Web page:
WASHINGTON, March 11 (Xinhua) -- Chinese Foreign Minister Yang Jiechi and his U.S. counterpart Hillary Clinton held talks here Wednesday, exchanging views on bilateral relations and other issues of mutual concerns, including the nuclear issue on the Korean peninsula and the Group of 20 (G20) summit.
The two diplomats reached consensus on a wide range of issues, agreeing to further strengthen dialogues and cooperation and make joint efforts to push bilateral ties forward.
Yang said that the China-U.S. relationship is facing a major opportunity of development at a new starting point and the two countries share extensive interests and shoulder important responsibilities for world peace, stability and development.
The Chinese minister, who is here on a five-day working visit, said both sides should, taking the overall situation into consideration with a long-term perspective, work earnestly to implement the important consensus reached between Chinese President Hu Jintao and U.S. President Barack Obama.
The two sides should promote dialogues, exchanges and cooperation in a wide range of areas in accordance with the principles of mutual respect, seeking common ground while maintaining differences, and win-win cooperation, to push bilateral relations forward in a sound and stable manner, Yang added.
Clinton, who paid a successful visit to China last month, said the United States and China should cultivate a positive and cooperative relationship, which is of vital importance not only to the benefit of both peoples but to the world peace and prosperity as well.
She said the U.S. side is willing to work with the Chinese side to deepen and expand cooperation and keep providing impetus for the growth of bilateral relations.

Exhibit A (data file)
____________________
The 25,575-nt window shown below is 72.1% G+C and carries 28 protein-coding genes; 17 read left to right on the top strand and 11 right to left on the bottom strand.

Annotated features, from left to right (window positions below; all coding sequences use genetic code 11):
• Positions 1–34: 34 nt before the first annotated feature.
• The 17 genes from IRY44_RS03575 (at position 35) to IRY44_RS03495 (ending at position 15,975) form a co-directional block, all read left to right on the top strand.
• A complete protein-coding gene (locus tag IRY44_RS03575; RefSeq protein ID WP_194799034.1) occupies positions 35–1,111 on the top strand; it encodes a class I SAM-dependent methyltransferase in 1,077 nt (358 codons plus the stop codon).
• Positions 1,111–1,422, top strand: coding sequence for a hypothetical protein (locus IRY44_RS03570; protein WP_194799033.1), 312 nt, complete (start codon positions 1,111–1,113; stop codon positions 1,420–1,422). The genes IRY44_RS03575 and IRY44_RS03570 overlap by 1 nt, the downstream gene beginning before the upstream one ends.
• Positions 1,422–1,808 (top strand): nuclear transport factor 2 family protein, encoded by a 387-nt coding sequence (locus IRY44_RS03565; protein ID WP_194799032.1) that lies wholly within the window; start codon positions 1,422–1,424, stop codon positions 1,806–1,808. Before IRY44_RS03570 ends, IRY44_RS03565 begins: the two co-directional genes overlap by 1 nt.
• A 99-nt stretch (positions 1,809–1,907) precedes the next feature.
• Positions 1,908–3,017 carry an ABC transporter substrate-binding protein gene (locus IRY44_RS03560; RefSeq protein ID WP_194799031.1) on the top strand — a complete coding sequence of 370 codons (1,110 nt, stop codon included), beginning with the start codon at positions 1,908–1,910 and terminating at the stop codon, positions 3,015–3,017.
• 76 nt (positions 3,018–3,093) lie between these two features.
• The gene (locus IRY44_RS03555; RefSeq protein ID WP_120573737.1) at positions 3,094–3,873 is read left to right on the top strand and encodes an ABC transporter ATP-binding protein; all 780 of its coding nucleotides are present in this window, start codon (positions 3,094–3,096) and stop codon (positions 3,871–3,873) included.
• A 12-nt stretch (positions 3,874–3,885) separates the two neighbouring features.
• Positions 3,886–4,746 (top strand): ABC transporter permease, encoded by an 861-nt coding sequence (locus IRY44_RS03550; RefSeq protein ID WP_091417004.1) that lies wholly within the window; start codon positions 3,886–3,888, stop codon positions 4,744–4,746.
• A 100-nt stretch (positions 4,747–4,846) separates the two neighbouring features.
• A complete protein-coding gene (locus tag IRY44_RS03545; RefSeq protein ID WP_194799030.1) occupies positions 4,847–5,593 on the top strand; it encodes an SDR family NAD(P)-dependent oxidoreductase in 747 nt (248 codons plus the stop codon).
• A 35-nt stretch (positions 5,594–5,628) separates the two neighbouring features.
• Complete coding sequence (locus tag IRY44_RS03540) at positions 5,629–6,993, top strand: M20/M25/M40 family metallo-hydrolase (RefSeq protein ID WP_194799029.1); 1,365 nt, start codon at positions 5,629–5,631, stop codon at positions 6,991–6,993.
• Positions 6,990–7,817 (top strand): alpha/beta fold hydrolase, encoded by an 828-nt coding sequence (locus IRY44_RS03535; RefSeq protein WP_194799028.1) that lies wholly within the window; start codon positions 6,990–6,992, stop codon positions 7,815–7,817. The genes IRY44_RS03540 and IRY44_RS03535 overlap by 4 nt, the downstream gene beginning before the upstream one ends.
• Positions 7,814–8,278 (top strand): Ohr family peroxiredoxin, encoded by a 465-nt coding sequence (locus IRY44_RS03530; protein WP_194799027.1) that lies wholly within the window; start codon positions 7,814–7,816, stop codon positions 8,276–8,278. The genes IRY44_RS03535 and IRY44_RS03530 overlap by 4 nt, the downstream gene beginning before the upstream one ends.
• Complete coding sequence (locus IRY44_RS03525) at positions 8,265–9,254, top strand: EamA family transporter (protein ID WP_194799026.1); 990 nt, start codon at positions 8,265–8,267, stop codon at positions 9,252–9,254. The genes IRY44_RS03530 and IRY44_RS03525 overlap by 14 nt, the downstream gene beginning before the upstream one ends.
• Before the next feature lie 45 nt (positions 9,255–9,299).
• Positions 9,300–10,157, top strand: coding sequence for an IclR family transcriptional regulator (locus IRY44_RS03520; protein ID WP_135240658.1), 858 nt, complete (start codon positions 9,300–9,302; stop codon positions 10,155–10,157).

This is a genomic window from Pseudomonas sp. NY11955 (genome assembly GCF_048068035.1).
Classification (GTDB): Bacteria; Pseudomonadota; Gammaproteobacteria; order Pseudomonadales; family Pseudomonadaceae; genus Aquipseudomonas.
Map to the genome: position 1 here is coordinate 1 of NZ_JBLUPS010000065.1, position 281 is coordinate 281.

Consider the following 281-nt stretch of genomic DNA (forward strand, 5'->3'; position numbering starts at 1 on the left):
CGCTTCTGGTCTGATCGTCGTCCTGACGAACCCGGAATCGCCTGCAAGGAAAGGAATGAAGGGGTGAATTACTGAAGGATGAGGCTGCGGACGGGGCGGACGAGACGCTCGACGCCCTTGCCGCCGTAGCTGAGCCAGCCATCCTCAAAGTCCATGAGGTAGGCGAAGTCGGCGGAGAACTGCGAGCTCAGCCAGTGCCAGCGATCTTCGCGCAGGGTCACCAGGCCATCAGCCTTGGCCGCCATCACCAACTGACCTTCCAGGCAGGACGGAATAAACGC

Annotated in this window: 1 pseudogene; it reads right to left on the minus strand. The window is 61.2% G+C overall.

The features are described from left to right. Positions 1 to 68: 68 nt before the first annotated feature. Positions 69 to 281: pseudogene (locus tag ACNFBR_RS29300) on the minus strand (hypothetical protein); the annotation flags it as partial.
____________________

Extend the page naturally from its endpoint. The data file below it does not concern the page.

The minister and the secretary agreed to maintain close contacts at high and other levels.
Both believed that the proposed meeting between President Hu and President Obama at the financial summit scheduled for early April in London is of great significance to China-U.S. ties at a new phase and the two sides should work together to make elaborated preparation to ensure the success of the meeting.
Yang and Clinton agreed that the two countries will make joint efforts to ensure a positive outcome from the summit scheduled for early April in London designed to tackle the current global financial and economic downturn.
Yang and Clinton believed that efforts to combat the financial crisis should be a major area of cooperation between the two countries in the future.
They agreed that both sides should continue to strengthen dialogue and coordination on macro-economic policies. They also agreed to work together to oppose protectionism in various forms, deepen cooperation in economy, trade and investment, play their due roles in stabilizing the international financial situation, and promoting reform of the international financial system and institutions in a bid to facilitate an early recovery of the world economy.
Yang, during the talks, urged the U.S. side to stop meddling in China's internal affairs through the Tibet issue.
He reaffirmed the principled position of the Chinese government on Tibet-related issues, expressing the Chinese side's resolute opposition and strong indignation over some recent statements made by the U.S. administration and over the adoption on Wednesday by the U.S. House of Representatives of a resolution on Tibet introduced by a handful of anti-China U.S. congressmen.
The minister stressed that the Tibet issue is vital to China's sovereignty and territorial integrity, urging the U.S. side to respect China's position and concerns on the issue and take effective steps to clear up any negative ramifications of the wrong words and deeds by the U.S. side.
As to the Taiwan issue, Yang briefed Clinton of the recent developments in cross-Straits relations.
He reiterated China's principled position on the issue and expressed hope that the U.S. side will keep its relevant promises, handle the issue properly and with caution, and support the peaceful development of cross-Straits relations with concrete actions.
Clinton, for her part, said that the U.S. side firmly supports the one-China policy. She welcomed and expressed support for the peaceful development of cross-Straits relations.